Which is too bad because underneath all the noise meant to attract (I assume) young males were the fixings of a decent story and solid characters and some thoughtful looks at subjects such as fame and self-esteem. Even some of the jokes were funny, save that they were overshadowed by the three that had just occurred and the three that followed almost immediately after. By the end, when the adolescent fireworks were toned down, I felt myself actually becoming interested in the story and what happened to the characters, whereas earlier I mostly wanted him to stop yelling at me.
I can’t recommend this book because I simply didn’t enjoy most of my time reading it, despite some good moments. But I also, for perhaps the first time, feel much less sure about not recommending it. I can’t imagine many people enjoying it, but the book also made me wonder if I can imagine anymore what a 12-yr-old boy does enjoy. After all, I also don’t get Twitter or The Farting Dog books. The list, I’m afraid, of things I don’t get is getting frighteningly long…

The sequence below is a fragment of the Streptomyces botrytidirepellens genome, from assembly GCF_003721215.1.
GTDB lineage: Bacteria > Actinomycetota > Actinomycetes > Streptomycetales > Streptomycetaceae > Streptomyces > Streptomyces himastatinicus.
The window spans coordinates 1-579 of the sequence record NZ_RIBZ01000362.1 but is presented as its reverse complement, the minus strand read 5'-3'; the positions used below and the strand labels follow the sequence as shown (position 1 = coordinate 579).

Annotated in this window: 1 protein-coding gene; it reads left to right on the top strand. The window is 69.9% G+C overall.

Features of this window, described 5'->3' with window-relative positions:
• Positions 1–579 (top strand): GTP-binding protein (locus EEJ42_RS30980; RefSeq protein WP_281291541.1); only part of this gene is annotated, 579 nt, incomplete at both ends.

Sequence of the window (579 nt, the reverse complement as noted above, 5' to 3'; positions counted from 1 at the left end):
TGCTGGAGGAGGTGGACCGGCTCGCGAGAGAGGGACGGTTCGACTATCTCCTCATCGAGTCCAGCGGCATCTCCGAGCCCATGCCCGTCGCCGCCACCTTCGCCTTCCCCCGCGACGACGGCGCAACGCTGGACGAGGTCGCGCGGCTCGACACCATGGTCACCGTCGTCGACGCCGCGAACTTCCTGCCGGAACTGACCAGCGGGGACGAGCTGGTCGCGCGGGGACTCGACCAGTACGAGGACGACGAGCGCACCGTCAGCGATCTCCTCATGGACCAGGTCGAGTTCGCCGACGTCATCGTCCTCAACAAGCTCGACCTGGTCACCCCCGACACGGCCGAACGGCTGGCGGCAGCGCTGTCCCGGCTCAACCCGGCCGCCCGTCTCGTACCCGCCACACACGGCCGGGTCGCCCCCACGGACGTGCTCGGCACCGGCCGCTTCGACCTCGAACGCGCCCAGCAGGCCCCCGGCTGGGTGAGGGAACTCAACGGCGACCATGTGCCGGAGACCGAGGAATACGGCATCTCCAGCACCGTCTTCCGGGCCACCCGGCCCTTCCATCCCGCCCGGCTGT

So: not recommended, but feel free to have your 12-yr-old take it for a spin. If he likes it, just think of me now and then on that porch. In my bathrobe.
Warning: Contains spoilers for previous books
In The Knights of Crystallia, the third book of Brandon Sanderson’s ALCATRAZ series, Alcatraz and the gang head off to their homeland, the Free Kingdoms, a set of islands that exists in our world but that you don’t know about because the Evil Librarians make sure it gets omitted from all published maps.
In this kingdom, Alcatraz is a celebrity, which is a huge step up from being an unwanted orphan in the United States. Alcatraz doesn’t always deal with his fame and fortune in the most responsible or mature ways, but fortunately he is a thoughtful and well-meaning boy and is able to turn his mistakes into learning experiences.